FTC Disclosure: I received a review copy from the publisher via Edelweiss.
Bad Blood does not have a single main character, instead it focuses on the members of the A-Unit, whose mission is to deal with “violent crimes of an international character,” and in this particular investigation, they pursue an American serial killer who comes to Sweden. He is named the Kentucky Killer, and he’s eluded the FBI for over 20 years. It is the A-Unit’s first case in the year since the case at the center of Misterioso.
While the action is brisk in the opening set pieces, the first half of the book is slow as Dahl catches up with all of the characters of the A-Unit. While you could start here in the series, it would make more sense to start at the beginning with Misterioso if only to catch up on the characters and the formation of the A-Unit. Interestingly, Dahl wrote this book before Misterioso even though it’s the second one, chronologically. The pace of the first half is also slow because the investigation is time-consuming.
My favorite scenes in the book were the group meetings: it’s a bit of a Socratic dialogue between Hultin and his team, and it’s interesting dialogue, even if the theories they spin out seem a bit far-fetched. I’m not enamored of serial killers and their psychology, so the plot was not my favorite. Even with the cross-cultural twist of an American serial killer in Sweden, I’m not in love with serial killer plots.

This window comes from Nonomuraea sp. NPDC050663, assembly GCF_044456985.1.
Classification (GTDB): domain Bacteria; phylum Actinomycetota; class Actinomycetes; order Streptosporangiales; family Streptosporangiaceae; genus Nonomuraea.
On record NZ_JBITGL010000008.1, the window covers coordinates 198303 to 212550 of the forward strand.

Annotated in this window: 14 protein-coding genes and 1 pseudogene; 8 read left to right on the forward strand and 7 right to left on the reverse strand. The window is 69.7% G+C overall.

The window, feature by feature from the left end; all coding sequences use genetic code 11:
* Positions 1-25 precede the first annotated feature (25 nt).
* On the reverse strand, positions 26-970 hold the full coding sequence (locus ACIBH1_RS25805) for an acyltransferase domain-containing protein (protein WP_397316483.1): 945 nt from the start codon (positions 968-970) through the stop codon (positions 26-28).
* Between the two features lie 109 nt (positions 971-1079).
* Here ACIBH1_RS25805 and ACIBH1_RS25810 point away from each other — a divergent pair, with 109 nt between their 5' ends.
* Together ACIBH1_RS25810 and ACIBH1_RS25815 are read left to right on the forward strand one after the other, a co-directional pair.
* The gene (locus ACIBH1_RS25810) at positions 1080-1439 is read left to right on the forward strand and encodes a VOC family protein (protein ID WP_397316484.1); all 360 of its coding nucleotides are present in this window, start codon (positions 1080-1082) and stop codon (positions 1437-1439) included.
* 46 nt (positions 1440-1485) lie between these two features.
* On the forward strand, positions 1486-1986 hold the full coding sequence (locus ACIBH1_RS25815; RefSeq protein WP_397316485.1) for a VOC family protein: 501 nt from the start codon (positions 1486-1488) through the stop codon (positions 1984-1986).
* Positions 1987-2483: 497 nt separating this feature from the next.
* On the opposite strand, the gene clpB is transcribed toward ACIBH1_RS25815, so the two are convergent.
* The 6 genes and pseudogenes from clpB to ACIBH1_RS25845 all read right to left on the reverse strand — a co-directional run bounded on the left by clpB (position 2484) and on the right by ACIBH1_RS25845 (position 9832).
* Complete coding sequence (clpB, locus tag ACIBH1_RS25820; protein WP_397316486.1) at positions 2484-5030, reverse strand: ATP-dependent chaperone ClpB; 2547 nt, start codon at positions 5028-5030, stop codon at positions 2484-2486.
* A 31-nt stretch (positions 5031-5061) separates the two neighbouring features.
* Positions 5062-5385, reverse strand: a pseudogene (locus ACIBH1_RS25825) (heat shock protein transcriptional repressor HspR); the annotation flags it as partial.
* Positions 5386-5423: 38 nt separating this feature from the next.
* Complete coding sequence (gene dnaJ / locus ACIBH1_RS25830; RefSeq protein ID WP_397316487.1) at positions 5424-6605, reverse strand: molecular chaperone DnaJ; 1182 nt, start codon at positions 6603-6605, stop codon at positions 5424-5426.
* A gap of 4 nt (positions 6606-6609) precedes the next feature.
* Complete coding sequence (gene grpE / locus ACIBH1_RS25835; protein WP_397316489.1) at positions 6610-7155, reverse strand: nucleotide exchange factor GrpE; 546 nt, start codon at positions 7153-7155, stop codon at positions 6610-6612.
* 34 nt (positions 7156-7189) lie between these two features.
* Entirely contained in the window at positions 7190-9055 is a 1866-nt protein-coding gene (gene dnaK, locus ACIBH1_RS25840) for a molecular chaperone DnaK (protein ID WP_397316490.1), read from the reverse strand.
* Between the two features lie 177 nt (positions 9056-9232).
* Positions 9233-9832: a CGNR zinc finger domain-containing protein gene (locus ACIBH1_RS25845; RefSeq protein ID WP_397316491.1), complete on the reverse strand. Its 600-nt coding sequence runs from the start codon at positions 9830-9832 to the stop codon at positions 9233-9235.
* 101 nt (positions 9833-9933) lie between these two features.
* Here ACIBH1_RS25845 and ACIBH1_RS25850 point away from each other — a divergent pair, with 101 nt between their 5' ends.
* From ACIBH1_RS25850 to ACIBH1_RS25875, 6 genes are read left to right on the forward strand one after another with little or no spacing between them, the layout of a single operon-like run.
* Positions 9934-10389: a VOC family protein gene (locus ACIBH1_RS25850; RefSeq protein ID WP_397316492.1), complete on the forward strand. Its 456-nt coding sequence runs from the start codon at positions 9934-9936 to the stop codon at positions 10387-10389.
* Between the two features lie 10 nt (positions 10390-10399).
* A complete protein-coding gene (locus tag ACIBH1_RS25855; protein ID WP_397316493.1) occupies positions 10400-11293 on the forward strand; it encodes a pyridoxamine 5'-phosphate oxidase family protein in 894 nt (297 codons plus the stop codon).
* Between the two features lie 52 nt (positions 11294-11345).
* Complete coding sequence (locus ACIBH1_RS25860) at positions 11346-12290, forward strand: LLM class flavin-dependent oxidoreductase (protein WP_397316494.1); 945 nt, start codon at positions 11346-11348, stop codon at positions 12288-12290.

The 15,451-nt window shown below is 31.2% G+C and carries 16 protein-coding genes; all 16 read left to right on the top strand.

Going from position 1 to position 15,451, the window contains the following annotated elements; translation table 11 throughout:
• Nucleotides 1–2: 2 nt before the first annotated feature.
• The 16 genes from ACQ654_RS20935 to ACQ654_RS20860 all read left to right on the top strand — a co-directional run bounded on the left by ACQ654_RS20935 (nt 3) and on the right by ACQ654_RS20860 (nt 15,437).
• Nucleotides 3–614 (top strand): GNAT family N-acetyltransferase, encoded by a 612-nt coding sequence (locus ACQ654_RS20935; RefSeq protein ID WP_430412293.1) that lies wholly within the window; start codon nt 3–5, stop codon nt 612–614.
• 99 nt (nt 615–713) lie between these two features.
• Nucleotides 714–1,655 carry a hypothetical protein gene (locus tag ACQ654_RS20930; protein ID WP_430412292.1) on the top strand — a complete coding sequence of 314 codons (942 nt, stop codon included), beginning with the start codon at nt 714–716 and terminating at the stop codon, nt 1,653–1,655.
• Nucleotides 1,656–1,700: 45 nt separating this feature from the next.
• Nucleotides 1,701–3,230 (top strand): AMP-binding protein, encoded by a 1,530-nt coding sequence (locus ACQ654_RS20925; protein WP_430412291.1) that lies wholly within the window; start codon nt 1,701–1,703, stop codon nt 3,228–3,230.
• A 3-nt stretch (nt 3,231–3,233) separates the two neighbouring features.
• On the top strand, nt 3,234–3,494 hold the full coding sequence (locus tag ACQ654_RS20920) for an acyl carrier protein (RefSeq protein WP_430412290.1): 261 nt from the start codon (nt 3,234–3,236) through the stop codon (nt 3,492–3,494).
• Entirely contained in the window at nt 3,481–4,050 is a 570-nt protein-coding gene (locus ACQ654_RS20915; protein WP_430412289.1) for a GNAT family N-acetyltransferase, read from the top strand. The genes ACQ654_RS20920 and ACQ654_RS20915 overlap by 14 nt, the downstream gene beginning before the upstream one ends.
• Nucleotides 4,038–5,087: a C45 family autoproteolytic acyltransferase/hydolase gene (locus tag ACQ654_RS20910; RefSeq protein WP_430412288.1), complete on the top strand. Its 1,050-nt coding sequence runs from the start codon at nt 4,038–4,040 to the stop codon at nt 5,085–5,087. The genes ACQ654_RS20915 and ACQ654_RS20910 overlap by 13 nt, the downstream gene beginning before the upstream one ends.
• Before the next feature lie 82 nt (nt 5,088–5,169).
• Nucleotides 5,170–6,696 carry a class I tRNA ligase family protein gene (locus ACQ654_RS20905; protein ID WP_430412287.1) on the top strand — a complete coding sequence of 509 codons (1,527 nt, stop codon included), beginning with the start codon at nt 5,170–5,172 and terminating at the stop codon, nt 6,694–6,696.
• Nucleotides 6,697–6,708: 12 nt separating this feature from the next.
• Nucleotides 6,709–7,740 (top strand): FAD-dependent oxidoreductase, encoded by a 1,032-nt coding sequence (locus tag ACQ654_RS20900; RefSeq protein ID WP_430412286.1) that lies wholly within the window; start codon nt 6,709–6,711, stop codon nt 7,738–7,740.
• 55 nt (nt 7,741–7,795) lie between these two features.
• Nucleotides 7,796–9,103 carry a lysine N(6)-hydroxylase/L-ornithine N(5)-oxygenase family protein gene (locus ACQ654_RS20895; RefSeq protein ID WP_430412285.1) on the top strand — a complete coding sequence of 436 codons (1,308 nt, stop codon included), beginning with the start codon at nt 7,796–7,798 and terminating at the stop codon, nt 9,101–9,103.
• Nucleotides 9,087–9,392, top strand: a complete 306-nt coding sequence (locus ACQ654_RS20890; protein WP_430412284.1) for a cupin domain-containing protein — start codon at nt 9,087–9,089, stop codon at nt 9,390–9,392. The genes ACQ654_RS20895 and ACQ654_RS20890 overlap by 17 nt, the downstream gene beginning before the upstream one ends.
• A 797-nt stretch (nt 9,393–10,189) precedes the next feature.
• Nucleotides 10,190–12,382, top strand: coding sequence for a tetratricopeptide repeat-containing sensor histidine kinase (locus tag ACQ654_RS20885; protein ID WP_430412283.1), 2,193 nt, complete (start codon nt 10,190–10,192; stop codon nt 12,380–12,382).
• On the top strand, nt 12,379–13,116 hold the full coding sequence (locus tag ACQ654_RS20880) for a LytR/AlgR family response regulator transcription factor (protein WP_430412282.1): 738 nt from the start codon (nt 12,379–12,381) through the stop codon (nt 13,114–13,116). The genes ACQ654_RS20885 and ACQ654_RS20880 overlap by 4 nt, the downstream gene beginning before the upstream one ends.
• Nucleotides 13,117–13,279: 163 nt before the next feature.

Finally, a couple things that bothered me as an American reader: (1) Kentucky Killer is a pretty lame name for a serial killer, but maybe the name was fresher when this book was originally written, and (2) the New York section of the book was a bit odd (Hjelm and Holm accompany their FBI counterpart on a drug raid in Harlem, with lots of sociological/political commentary).
I really enjoyed Misterioso but was a bit disappointed by Bad Blood. Though I’ve sworn off serial killer novels at several times in my life, it’s not the serial killer aspect of the story that disappointed me. I think I was expecting something as crisp and new as Misterioso, and small things about Bad Blood turned me off, starting with the very graphic opening section.